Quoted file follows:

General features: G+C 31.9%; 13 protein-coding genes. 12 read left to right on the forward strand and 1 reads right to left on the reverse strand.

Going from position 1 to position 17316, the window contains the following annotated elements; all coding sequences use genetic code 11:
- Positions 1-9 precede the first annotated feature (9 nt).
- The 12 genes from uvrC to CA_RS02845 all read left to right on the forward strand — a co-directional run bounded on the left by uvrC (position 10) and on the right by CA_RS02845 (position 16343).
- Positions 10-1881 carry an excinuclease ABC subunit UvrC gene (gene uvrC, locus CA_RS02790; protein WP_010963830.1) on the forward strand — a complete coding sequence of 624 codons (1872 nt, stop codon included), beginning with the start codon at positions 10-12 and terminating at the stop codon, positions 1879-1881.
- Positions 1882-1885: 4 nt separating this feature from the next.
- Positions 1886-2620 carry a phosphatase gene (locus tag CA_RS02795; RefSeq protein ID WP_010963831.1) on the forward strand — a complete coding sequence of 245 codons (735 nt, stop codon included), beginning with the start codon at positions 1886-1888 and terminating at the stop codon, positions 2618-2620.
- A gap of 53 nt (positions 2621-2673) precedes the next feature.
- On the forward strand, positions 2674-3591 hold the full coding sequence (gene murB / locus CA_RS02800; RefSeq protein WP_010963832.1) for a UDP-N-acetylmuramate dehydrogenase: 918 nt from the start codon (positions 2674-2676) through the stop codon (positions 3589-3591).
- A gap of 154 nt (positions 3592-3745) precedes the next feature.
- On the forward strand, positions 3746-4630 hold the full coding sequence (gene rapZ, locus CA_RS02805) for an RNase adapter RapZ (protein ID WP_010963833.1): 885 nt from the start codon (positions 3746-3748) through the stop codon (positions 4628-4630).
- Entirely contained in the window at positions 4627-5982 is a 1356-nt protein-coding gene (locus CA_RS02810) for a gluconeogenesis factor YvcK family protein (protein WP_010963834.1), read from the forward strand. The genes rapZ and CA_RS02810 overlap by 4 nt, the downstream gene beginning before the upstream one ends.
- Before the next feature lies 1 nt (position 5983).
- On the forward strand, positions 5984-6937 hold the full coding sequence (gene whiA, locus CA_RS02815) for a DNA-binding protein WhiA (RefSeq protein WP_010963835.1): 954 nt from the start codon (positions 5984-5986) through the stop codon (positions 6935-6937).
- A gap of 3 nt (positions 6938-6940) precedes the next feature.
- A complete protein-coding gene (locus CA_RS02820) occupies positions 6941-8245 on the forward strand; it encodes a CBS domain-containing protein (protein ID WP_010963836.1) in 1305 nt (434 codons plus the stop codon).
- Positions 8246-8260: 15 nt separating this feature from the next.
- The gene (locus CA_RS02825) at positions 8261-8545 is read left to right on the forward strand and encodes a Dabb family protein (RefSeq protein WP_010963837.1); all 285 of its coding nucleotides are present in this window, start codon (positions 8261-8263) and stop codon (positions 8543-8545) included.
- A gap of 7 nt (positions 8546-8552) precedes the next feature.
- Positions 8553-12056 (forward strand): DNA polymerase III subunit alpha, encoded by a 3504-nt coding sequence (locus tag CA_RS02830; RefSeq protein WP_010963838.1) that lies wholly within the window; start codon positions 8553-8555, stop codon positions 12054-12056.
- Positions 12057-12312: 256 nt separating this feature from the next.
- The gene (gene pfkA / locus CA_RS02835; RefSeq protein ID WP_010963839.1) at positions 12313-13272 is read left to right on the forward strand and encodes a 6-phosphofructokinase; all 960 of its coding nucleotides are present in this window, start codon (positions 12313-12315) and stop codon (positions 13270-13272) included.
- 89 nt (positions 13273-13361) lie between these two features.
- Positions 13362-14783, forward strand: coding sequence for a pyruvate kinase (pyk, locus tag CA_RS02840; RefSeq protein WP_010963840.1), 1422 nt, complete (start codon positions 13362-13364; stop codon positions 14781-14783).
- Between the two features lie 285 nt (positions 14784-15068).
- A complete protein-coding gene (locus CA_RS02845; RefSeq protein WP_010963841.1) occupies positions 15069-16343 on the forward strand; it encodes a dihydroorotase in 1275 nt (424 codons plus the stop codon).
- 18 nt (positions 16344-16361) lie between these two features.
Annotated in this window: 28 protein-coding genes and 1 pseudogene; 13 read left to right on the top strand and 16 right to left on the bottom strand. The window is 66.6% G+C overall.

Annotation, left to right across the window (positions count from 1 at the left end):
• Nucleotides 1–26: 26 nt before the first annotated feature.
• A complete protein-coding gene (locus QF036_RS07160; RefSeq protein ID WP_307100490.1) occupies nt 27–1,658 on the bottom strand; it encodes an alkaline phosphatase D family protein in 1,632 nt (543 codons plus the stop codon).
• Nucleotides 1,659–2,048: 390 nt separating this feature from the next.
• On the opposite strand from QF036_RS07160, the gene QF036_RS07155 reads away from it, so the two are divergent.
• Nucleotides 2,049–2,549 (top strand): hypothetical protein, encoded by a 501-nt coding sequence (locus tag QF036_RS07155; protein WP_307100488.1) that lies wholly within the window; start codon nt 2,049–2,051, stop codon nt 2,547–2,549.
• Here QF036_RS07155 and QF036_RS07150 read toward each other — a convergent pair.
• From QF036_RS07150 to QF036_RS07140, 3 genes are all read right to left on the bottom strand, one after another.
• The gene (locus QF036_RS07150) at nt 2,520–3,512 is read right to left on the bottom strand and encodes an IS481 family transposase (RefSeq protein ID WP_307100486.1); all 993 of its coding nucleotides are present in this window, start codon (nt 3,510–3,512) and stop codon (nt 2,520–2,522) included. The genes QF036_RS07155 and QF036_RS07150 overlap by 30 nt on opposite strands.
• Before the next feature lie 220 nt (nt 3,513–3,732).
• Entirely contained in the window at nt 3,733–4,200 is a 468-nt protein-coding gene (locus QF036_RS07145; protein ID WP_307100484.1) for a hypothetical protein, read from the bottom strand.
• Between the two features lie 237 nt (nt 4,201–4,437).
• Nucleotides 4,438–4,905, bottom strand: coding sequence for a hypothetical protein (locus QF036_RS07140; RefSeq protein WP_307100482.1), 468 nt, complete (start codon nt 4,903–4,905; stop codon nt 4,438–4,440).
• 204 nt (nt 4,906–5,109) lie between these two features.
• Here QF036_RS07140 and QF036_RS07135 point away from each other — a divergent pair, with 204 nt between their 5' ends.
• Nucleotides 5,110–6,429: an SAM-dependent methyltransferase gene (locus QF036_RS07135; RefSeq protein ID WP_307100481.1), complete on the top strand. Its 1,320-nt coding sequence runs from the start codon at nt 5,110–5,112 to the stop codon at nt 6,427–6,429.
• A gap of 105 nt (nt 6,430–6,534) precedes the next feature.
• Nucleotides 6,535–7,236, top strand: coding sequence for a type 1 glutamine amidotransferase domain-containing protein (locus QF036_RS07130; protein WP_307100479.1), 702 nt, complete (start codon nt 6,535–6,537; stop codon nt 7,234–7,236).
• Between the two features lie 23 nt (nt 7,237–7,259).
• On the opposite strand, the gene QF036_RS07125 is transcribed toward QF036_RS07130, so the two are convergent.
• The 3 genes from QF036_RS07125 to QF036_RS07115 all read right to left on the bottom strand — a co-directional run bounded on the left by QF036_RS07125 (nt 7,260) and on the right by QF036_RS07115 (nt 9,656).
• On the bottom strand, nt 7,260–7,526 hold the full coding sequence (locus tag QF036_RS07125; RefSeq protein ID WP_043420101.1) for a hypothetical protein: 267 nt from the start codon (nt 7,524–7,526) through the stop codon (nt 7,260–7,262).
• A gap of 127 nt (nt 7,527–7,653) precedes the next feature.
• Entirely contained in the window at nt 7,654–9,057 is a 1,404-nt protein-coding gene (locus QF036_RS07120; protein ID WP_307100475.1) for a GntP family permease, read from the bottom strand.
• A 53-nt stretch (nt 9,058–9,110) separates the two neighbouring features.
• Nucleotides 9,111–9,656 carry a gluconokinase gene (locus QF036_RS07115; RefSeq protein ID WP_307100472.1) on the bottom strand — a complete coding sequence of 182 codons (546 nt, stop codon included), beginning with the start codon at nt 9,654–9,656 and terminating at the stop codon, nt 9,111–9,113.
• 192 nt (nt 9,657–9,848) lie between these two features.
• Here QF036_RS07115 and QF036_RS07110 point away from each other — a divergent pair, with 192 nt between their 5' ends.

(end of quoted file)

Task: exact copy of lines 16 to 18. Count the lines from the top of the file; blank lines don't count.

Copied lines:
- A complete protein-coding gene (locus CA_RS02820) occupies positions 6941-8245 on the forward strand; it encodes a CBS domain-containing protein (protein ID WP_010963836.1) in 1305 nt (434 codons plus the stop codon).
- Positions 8246-8260: 15 nt separating this feature from the next.
- The gene (locus CA_RS02825) at positions 8261-8545 is read left to right on the forward strand and encodes a Dabb family protein (RefSeq protein WP_010963837.1); all 285 of its coding nucleotides are present in this window, start codon (positions 8261-8263) and stop codon (positions 8543-8545) included.